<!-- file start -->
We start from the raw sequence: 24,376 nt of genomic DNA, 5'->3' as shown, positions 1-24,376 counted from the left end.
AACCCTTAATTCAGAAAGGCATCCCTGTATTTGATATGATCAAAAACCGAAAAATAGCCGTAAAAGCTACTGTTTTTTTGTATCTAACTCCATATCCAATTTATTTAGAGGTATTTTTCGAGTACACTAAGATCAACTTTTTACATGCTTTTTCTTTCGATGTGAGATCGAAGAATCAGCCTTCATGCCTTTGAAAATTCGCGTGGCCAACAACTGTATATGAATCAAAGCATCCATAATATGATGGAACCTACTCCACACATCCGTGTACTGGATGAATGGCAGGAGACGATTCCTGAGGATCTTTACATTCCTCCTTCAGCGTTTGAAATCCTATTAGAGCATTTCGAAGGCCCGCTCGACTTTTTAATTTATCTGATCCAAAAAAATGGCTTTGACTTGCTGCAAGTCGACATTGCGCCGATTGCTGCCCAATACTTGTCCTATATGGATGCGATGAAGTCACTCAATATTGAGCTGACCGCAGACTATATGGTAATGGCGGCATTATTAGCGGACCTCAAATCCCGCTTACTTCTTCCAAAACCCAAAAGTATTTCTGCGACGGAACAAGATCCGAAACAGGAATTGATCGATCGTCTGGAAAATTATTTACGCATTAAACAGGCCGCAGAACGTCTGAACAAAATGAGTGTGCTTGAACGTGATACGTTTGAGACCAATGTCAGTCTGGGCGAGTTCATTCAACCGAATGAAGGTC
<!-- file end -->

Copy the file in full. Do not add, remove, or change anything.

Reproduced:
We start from the raw sequence: 24,376 nt of genomic DNA, 5'->3' as shown, positions 1-24,376 counted from the left end.
AACCCTTAATTCAGAAAGGCATCCCTGTATTTGATATGATCAAAAACCGAAAAATAGCCGTAAAAGCTACTGTTTTTTTGTATCTAACTCCATATCCAATTTATTTAGAGGTATTTTTCGAGTACACTAAGATCAACTTTTTACATGCTTTTTCTTTCGATGTGAGATCGAAGAATCAGCCTTCATGCCTTTGAAAATTCGCGTGGCCAACAACTGTATATGAATCAAAGCATCCATAATATGATGGAACCTACTCCACACATCCGTGTACTGGATGAATGGCAGGAGACGATTCCTGAGGATCTTTACATTCCTCCTTCAGCGTTTGAAATCCTATTAGAGCATTTCGAAGGCCCGCTCGACTTTTTAATTTATCTGATCCAAAAAAATGGCTTTGACTTGCTGCAAGTCGACATTGCGCCGATTGCTGCCCAATACTTGTCCTATATGGATGCGATGAAGTCACTCAATATTGAGCTGACCGCAGACTATATGGTAATGGCGGCATTATTAGCGGACCTCAAATCCCGCTTACTTCTTCCAAAACCCAAAAGTATTTCTGCGACGGAACAAGATCCGAAACAGGAATTGATCGATCGTCTGGAAAATTATTTACGCATTAAACAGGCCGCAGAACGTCTGAACAAAATGAGTGTGCTTGAACGTGATACGTTTGAGACCAATGTCAGTCTGGGCGAGTTCATTCAACCGAATGAAGGTC